The Florida Department of Environmental Protection’s open house Feb. 22, held at the UF/IFAS Nature Coast Biological Station, was a chance for residents to learn about the purpose and history behind the environmental regulations and restoration efforts that affect Cedar Key and the surrounding area.

    And while environmental regulations might not sound like sexiest of topics, the morning and midday event was a hit by all accounts, with around 80 attendees, proving again that Cedar Key citizen are passionate about its ecological standing.

    The open house presented an arrangement of stations, where, joining the DEP, there were representatives from UF/IFAS, Levy County’s Solid Waste department, an Ocala-based waste and recycling company, and Florida’s Aquatic Preserves, which, like the Florida Park Service, falls under the umbrella of the DEP.

  • CareerSource opens new office

    By Lori Prevatt, Citizen Correspondent

    CareerSource Citrus Levy Marion staff cut the ribbon and held an open house Feb. 22 at its new center at 2175 NW 11th Dr., in the Walmart Supercenter (Suwanee Plaza) off North Young Boulevard.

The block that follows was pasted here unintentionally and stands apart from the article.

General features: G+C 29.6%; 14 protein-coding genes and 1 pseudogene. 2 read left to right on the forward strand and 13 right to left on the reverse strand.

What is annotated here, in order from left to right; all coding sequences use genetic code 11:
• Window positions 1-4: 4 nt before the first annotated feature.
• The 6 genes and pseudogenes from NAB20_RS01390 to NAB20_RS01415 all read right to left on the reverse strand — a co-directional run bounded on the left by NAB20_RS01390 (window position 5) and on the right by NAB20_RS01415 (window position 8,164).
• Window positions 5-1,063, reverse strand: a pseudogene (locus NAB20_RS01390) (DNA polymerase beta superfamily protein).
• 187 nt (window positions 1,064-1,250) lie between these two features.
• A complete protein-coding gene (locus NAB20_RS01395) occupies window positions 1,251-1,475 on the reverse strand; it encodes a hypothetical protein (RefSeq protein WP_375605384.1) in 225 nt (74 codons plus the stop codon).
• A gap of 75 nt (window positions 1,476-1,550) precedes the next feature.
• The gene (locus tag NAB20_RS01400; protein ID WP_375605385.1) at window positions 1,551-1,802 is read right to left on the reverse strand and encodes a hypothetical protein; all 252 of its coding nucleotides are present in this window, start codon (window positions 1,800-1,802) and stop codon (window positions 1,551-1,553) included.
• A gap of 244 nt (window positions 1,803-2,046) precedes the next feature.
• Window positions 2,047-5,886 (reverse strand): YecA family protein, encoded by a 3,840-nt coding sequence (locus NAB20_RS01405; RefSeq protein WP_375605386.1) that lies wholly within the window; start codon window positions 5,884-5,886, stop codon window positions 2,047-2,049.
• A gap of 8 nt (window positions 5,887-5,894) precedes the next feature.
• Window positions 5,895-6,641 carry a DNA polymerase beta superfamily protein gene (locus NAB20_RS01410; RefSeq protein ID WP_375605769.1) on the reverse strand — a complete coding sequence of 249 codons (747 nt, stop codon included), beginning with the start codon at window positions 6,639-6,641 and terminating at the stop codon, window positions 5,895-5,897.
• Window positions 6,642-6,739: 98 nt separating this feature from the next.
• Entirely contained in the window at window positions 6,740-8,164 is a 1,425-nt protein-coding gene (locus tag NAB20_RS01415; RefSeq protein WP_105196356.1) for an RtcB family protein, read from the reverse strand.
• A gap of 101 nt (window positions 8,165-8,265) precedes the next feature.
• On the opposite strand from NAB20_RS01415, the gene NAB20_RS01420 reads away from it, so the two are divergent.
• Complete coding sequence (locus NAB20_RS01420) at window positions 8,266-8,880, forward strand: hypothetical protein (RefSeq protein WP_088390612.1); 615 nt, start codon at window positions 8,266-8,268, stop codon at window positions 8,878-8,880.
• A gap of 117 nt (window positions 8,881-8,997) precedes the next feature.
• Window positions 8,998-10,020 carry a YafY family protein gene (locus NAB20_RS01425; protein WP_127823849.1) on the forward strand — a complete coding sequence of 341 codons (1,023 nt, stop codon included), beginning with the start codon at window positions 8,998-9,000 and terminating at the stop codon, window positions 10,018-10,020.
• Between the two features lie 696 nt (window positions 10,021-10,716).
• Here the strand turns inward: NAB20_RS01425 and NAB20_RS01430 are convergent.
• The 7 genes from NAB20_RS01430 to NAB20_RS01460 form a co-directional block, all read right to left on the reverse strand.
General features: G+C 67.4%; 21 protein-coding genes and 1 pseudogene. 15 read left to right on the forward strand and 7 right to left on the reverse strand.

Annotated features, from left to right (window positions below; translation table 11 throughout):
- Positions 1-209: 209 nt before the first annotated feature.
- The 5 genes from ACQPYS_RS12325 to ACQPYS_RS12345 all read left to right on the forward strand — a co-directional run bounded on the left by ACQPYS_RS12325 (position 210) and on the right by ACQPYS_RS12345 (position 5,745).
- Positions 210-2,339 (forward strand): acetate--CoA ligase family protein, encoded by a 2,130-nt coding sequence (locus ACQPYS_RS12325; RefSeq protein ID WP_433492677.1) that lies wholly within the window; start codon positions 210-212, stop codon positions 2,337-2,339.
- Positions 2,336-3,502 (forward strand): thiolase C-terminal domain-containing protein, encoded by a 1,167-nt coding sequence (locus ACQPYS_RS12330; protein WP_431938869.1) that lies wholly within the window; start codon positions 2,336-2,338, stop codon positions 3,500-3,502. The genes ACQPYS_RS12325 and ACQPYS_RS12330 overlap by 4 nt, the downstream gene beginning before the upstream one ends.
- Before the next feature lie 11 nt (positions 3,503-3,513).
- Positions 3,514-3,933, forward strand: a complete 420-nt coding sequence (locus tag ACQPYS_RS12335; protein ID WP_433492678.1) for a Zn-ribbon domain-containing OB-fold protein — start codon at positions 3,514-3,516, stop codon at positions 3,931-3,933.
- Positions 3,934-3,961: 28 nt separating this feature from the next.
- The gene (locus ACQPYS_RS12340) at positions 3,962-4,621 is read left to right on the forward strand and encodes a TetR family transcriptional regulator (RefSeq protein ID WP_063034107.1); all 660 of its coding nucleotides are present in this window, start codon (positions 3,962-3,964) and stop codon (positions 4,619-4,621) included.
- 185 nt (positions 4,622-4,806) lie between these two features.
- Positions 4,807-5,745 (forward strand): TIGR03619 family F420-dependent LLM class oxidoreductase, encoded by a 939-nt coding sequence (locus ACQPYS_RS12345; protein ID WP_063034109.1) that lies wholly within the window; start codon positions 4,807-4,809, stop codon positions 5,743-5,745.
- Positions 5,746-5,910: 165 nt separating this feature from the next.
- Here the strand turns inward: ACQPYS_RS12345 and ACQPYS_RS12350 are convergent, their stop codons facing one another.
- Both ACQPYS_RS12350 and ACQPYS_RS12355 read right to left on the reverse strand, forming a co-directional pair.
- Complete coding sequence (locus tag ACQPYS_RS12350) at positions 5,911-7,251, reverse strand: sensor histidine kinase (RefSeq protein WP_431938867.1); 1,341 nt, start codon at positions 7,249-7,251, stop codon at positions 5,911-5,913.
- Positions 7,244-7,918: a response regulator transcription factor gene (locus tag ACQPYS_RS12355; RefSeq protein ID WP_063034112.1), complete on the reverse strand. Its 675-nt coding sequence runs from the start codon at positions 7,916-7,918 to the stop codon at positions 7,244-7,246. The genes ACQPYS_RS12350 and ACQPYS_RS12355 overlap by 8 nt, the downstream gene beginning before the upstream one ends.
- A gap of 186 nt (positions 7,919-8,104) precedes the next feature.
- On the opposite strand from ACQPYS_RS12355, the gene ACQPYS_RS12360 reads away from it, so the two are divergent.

The Levy County Career Center opened to the public in December 2017 to better serve businesses and candidates. The office was formerly located at the Old Post Office located behind the Levy County Tax Collector's Office.

    About 30 guests were present for the Chamber of Commerce ribbon cutting ceremony at noon. Among the guests were business participants that collaborate with the CareerSource employees, CareerSource board members and Chiefland Chamber of Commerce members.

    CareerSource staff all agree that moving to the new location will be greatly beneficial for the community. Moving to the center location makes career services more accessible to the public.

    “We moved to a more central location because the college is down the road and this is a much better place to provide services to residents,” said CEO of the Career Source Center Rusty Skinner Jr.